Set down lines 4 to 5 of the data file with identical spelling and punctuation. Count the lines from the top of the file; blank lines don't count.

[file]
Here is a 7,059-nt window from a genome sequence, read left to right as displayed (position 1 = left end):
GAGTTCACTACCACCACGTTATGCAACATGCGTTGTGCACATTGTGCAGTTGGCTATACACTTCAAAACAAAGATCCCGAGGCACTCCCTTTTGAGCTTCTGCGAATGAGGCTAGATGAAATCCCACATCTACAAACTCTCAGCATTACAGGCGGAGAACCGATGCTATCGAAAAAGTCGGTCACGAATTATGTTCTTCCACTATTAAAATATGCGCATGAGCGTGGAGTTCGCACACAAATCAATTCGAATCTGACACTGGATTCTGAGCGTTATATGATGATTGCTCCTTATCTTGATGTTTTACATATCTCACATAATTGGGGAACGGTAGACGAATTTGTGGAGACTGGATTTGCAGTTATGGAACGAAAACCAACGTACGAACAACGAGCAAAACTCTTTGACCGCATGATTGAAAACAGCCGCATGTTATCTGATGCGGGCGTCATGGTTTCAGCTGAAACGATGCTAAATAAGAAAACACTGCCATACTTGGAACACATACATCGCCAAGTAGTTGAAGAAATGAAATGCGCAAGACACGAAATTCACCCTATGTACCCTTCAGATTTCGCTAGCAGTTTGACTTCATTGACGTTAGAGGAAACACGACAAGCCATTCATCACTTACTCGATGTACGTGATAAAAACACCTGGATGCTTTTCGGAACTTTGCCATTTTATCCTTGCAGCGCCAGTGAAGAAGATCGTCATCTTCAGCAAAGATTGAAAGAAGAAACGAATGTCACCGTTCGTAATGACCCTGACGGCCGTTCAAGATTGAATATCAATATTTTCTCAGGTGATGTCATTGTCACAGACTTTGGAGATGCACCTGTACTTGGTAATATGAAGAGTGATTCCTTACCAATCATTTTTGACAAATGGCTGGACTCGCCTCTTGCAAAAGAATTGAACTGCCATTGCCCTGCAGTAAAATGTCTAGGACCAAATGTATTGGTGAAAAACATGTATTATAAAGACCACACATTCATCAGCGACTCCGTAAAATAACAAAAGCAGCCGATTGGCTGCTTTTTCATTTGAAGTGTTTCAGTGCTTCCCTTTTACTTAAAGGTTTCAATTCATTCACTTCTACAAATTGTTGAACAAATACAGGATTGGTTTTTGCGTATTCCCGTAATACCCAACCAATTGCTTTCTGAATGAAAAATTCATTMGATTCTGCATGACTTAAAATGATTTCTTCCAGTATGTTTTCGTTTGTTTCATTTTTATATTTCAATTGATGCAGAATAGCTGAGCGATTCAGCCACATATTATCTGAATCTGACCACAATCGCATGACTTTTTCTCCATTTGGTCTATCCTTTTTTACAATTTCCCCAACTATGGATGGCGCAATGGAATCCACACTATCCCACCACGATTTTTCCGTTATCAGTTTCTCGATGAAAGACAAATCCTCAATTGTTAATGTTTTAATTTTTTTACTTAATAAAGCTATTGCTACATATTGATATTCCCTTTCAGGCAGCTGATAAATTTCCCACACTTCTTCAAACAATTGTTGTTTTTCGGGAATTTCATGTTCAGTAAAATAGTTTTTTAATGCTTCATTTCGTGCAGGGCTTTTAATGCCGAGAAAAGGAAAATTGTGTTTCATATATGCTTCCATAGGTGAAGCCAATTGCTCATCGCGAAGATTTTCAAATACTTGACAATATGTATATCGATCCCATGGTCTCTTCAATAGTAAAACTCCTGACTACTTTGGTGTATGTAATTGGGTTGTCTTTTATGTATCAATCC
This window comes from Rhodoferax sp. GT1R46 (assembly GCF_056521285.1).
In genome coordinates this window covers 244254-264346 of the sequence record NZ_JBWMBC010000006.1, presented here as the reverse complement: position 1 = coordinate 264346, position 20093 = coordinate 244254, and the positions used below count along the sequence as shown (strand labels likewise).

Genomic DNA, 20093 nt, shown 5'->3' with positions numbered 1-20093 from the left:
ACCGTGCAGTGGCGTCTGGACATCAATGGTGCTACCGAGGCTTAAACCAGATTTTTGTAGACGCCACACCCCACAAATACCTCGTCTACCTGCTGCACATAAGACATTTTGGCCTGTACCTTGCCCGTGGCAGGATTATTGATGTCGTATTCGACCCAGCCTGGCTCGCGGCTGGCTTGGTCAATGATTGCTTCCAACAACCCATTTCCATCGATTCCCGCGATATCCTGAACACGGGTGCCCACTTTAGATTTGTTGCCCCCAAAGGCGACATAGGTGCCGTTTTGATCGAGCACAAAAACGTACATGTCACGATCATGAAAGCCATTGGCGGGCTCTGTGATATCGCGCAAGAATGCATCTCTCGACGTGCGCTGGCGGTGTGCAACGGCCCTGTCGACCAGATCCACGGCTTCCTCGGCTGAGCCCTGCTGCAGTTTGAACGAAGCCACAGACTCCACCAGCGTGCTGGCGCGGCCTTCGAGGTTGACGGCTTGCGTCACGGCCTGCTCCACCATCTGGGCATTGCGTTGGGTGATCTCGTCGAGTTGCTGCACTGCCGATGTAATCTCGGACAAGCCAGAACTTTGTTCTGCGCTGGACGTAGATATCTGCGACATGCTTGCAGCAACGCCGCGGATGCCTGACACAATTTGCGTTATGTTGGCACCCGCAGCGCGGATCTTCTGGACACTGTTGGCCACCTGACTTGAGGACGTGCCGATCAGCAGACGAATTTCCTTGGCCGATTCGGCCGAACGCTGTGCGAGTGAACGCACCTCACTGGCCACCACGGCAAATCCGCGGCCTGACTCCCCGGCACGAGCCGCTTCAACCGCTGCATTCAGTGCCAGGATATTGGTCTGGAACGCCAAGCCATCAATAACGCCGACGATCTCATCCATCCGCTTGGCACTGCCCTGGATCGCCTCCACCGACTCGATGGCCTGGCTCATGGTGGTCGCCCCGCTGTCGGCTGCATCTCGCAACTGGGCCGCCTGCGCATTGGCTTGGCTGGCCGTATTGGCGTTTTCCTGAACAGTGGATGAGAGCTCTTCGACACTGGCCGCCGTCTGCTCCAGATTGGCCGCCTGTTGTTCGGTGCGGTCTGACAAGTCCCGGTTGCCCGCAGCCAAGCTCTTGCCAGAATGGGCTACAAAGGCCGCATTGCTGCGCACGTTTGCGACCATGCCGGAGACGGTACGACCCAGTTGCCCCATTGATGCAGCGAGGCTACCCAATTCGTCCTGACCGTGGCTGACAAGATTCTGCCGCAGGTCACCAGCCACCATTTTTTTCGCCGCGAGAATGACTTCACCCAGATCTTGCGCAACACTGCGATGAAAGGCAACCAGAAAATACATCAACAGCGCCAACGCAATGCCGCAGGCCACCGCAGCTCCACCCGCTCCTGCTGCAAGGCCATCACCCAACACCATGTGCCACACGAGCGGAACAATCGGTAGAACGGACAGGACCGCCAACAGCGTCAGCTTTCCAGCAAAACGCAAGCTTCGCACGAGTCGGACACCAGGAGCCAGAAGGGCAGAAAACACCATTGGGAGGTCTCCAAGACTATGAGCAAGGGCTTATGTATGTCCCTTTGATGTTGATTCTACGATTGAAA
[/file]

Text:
In genome coordinates this window covers 244254-264346 of the sequence record NZ_JBWMBC010000006.1, presented here as the reverse complement: position 1 = coordinate 264346, position 20093 = coordinate 244254, and the positions used below count along the sequence as shown (strand labels likewise).

Genomic DNA, 20093 nt, shown 5'->3' with positions numbered 1-20093 from the left: